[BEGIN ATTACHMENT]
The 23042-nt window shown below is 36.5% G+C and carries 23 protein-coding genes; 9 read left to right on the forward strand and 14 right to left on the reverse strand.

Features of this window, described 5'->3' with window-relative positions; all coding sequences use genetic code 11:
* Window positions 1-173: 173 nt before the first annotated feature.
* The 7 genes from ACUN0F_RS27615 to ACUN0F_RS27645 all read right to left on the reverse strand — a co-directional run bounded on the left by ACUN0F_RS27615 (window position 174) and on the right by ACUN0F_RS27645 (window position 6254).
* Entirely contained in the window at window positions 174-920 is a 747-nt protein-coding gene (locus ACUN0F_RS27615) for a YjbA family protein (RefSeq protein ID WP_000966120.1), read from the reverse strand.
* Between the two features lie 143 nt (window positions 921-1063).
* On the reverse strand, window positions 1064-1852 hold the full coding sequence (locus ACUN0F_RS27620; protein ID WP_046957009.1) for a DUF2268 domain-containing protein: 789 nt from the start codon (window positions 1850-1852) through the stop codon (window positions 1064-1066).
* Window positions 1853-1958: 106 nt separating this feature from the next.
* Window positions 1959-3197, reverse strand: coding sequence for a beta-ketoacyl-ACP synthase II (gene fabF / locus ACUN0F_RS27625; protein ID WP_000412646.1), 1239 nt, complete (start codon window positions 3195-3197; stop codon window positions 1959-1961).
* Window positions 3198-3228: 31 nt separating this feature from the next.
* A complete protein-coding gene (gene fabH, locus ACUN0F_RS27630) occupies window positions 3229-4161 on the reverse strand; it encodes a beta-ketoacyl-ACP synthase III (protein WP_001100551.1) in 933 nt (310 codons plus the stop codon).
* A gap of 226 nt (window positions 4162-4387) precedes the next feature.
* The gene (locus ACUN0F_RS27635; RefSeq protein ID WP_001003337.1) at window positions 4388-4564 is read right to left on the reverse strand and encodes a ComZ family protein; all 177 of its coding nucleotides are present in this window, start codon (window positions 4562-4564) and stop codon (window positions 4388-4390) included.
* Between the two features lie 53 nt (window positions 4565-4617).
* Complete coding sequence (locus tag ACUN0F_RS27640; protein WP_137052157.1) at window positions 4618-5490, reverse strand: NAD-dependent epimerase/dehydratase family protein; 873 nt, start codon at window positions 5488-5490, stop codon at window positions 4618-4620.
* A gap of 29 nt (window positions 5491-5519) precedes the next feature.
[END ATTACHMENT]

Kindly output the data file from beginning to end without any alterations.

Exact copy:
The 23042-nt window shown below is 36.5% G+C and carries 23 protein-coding genes; 9 read left to right on the forward strand and 14 right to left on the reverse strand.

Features of this window, described 5'->3' with window-relative positions; all coding sequences use genetic code 11:
* Window positions 1-173: 173 nt before the first annotated feature.
* The 7 genes from ACUN0F_RS27615 to ACUN0F_RS27645 all read right to left on the reverse strand — a co-directional run bounded on the left by ACUN0F_RS27615 (window position 174) and on the right by ACUN0F_RS27645 (window position 6254).
* Entirely contained in the window at window positions 174-920 is a 747-nt protein-coding gene (locus ACUN0F_RS27615) for a YjbA family protein (RefSeq protein ID WP_000966120.1), read from the reverse strand.
* Between the two features lie 143 nt (window positions 921-1063).
* On the reverse strand, window positions 1064-1852 hold the full coding sequence (locus ACUN0F_RS27620; protein ID WP_046957009.1) for a DUF2268 domain-containing protein: 789 nt from the start codon (window positions 1850-1852) through the stop codon (window positions 1064-1066).
* Window positions 1853-1958: 106 nt separating this feature from the next.
* Window positions 1959-3197, reverse strand: coding sequence for a beta-ketoacyl-ACP synthase II (gene fabF / locus ACUN0F_RS27625; protein ID WP_000412646.1), 1239 nt, complete (start codon window positions 3195-3197; stop codon window positions 1959-1961).
* Window positions 3198-3228: 31 nt separating this feature from the next.
* A complete protein-coding gene (gene fabH, locus ACUN0F_RS27630) occupies window positions 3229-4161 on the reverse strand; it encodes a beta-ketoacyl-ACP synthase III (protein WP_001100551.1) in 933 nt (310 codons plus the stop codon).
* A gap of 226 nt (window positions 4162-4387) precedes the next feature.
* The gene (locus ACUN0F_RS27635; RefSeq protein ID WP_001003337.1) at window positions 4388-4564 is read right to left on the reverse strand and encodes a ComZ family protein; all 177 of its coding nucleotides are present in this window, start codon (window positions 4562-4564) and stop codon (window positions 4388-4390) included.
* Between the two features lie 53 nt (window positions 4565-4617).
* Complete coding sequence (locus tag ACUN0F_RS27640; protein WP_137052157.1) at window positions 4618-5490, reverse strand: NAD-dependent epimerase/dehydratase family protein; 873 nt, start codon at window positions 5488-5490, stop codon at window positions 4618-4620.
* A gap of 29 nt (window positions 5491-5519) precedes the next feature.